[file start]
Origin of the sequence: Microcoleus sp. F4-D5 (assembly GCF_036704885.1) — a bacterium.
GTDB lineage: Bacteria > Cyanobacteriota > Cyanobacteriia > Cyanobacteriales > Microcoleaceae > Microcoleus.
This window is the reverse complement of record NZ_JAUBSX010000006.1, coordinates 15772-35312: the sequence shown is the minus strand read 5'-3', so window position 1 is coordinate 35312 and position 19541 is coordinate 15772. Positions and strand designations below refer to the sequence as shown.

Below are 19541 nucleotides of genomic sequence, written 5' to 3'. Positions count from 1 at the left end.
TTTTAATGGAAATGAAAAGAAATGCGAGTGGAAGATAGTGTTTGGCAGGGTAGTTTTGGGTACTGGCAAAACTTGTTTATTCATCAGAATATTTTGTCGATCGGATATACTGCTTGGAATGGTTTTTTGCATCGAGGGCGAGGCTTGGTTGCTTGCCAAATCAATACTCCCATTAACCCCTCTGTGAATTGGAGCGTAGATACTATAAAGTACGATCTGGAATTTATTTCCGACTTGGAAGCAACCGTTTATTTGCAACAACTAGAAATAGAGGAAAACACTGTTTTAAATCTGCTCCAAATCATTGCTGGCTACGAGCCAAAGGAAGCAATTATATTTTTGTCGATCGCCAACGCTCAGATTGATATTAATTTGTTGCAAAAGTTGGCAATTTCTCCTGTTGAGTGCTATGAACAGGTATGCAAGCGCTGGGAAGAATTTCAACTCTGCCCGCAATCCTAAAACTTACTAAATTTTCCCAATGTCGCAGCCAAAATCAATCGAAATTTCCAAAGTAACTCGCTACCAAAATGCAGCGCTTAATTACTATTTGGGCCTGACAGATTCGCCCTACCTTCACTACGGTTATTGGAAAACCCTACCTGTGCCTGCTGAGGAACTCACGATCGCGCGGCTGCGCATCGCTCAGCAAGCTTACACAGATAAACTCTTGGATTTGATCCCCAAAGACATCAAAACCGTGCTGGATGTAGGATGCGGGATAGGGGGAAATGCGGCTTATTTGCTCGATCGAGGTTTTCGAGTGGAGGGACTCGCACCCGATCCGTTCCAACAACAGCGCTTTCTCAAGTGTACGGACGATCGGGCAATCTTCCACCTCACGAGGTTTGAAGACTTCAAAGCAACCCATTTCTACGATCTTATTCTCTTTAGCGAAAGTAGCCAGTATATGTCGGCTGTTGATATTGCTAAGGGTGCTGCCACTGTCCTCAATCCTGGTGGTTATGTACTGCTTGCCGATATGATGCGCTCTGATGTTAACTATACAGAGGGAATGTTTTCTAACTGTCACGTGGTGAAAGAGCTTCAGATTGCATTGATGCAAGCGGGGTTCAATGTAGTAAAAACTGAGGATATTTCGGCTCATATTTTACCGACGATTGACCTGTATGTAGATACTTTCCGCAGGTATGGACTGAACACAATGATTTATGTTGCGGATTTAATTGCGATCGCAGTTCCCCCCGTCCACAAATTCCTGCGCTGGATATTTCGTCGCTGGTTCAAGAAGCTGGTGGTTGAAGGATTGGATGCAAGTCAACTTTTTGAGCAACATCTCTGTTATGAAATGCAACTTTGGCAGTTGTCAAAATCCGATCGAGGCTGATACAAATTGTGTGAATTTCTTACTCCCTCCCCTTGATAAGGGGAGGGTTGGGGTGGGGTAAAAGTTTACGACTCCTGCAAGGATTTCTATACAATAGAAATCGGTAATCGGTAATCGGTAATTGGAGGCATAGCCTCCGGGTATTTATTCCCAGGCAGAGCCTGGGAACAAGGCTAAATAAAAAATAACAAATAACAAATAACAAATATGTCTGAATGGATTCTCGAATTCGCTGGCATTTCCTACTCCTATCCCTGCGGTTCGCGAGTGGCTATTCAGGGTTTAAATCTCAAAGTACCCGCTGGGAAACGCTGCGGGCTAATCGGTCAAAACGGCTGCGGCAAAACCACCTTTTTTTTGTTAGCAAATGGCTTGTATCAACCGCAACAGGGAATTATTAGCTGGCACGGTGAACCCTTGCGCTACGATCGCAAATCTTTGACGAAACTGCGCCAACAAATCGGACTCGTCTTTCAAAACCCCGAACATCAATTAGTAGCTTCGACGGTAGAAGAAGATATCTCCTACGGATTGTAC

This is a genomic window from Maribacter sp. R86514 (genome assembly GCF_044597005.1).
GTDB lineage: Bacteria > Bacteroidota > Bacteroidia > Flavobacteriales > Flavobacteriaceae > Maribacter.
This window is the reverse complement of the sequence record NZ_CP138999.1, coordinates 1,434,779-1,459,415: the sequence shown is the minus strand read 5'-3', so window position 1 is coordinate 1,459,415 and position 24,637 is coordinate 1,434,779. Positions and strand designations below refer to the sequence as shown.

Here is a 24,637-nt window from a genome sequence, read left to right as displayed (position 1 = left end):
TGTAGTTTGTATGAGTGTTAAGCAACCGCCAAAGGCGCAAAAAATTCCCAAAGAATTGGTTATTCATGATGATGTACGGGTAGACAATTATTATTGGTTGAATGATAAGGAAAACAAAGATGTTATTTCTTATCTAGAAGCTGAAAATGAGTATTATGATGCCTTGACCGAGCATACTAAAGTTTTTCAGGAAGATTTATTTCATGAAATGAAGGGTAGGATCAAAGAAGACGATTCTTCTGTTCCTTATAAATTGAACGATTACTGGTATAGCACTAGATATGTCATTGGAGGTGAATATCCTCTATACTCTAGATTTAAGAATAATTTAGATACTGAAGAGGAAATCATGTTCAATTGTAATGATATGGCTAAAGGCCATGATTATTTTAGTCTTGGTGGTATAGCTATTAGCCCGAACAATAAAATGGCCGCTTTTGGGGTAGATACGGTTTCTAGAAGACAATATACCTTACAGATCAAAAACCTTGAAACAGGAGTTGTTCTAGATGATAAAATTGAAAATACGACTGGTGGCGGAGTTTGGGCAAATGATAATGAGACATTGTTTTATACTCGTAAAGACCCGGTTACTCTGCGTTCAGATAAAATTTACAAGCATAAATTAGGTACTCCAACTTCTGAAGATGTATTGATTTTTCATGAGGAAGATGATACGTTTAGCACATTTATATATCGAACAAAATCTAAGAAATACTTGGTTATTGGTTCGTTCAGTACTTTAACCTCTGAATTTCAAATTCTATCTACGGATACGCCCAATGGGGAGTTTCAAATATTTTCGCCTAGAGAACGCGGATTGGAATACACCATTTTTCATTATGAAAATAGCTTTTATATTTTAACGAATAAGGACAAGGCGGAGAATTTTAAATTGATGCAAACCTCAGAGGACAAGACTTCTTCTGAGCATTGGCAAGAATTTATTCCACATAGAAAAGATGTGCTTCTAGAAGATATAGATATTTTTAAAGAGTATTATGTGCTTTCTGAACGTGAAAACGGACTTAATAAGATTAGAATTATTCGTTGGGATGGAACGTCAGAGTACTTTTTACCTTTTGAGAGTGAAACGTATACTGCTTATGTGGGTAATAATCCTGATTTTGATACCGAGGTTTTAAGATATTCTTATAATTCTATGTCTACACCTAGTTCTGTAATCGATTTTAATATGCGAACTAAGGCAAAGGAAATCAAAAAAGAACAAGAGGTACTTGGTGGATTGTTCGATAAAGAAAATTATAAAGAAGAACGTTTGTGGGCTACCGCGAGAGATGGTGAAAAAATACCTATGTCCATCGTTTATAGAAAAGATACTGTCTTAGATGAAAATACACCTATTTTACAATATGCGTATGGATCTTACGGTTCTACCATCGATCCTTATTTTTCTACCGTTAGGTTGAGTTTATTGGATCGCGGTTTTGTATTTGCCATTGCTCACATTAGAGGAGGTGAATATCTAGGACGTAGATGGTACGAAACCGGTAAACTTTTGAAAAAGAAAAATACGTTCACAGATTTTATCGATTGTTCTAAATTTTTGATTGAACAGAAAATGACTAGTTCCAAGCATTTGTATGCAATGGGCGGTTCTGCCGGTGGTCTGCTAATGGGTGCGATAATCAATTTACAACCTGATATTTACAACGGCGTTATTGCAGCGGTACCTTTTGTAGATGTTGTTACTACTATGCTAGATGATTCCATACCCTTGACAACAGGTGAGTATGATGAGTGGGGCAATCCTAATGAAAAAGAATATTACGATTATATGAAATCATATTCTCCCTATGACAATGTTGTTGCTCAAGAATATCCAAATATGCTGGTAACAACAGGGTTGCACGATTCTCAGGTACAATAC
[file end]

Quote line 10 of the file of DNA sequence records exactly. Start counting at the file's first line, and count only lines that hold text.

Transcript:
TGTAGTTTGTATGAGTGTTAAGCAACCGCCAAAGGCGCAAAAAATTCCCAAAGAATTGGTTATTCATGATGATGTACGGGTAGACAATTATTATTGGTTGAATGATAAGGAAAACAAAGATGTTATTTCTTATCTAGAAGCTGAAAATGAGTATTATGATGCCTTGACCGAGCATACTAAAGTTTTTCAGGAAGATTTATTTCATGAAATGAAGGGTAGGATCAAAGAAGACGATTCTTCTGTTCCTTATAAATTGAACGATTACTGGTATAGCACTAGATATGTCATTGGAGGTGAATATCCTCTATACTCTAGATTTAAGAATAATTTAGATACTGAAGAGGAAATCATGTTCAATTGTAATGATATGGCTAAAGGCCATGATTATTTTAGTCTTGGTGGTATAGCTATTAGCCCGAACAATAAAATGGCCGCTTTTGGGGTAGATACGGTTTCTAGAAGACAATATACCTTACAGATCAAAAACCTTGAAACAGGAGTTGTTCTAGATGATAAAATTGAAAATACGACTGGTGGCGGAGTTTGGGCAAATGATAATGAGACATTGTTTTATACTCGTAAAGACCCGGTTACTCTGCGTTCAGATAAAATTTACAAGCATAAATTAGGTACTCCAACTTCTGAAGATGTATTGATTTTTCATGAGGAAGATGATACGTTTAGCACATTTATATATCGAACAAAATCTAAGAAATACTTGGTTATTGGTTCGTTCAGTACTTTAACCTCTGAATTTCAAATTCTATCTACGGATACGCCCAATGGGGAGTTTCAAATATTTTCGCCTAGAGAACGCGGATTGGAATACACCATTTTTCATTATGAAAATAGCTTTTATATTTTAACGAATAAGGACAAGGCGGAGAATTTTAAATTGATGCAAACCTCAGAGGACAAGACTTCTTCTGAGCATTGGCAAGAATTTATTCCACATAGAAAAGATGTGCTTCTAGAAGATATAGATATTTTTAAAGAGTATTATGTGCTTTCTGAACGTGAAAACGGACTTAATAAGATTAGAATTATTCGTTGGGATGGAACGTCAGAGTACTTTTTACCTTTTGAGAGTGAAACGTATACTGCTTATGTGGGTAATAATCCTGATTTTGATACCGAGGTTTTAAGATATTCTTATAATTCTATGTCTACACCTAGTTCTGTAATCGATTTTAATATGCGAACTAAGGCAAAGGAAATCAAAAAAGAACAAGAGGTACTTGGTGGATTGTTCGATAAAGAAAATTATAAAGAAGAACGTTTGTGGGCTACCGCGAGAGATGGTGAAAAAATACCTATGTCCATCGTTTATAGAAAAGATACTGTCTTAGATGAAAATACACCTATTTTACAATATGCGTATGGATCTTACGGTTCTACCATCGATCCTTATTTTTCTACCGTTAGGTTGAGTTTATTGGATCGCGGTTTTGTATTTGCCATTGCTCACATTAGAGGAGGTGAATATCTAGGACGTAGATGGTACGAAACCGGTAAACTTTTGAAAAAGAAAAATACGTTCACAGATTTTATCGATTGTTCTAAATTTTTGATTGAACAGAAAATGACTAGTTCCAAGCATTTGTATGCAATGGGCGGTTCTGCCGGTGGTCTGCTAATGGGTGCGATAATCAATTTACAACCTGATATTTACAACGGCGTTATTGCAGCGGTACCTTTTGTAGATGTTGTTACTACTATGCTAGATGATTCCATACCCTTGACAACAGGTGAGTATGATGAGTGGGGCAATCCTAATGAAAAAGAATATTACGATTATATGAAATCATATTCTCCCTATGACAATGTTGTTGCTCAAGAATATCCAAATATGCTGGTAACAACAGGGTTGCACGATTCTCAGGTACAATAC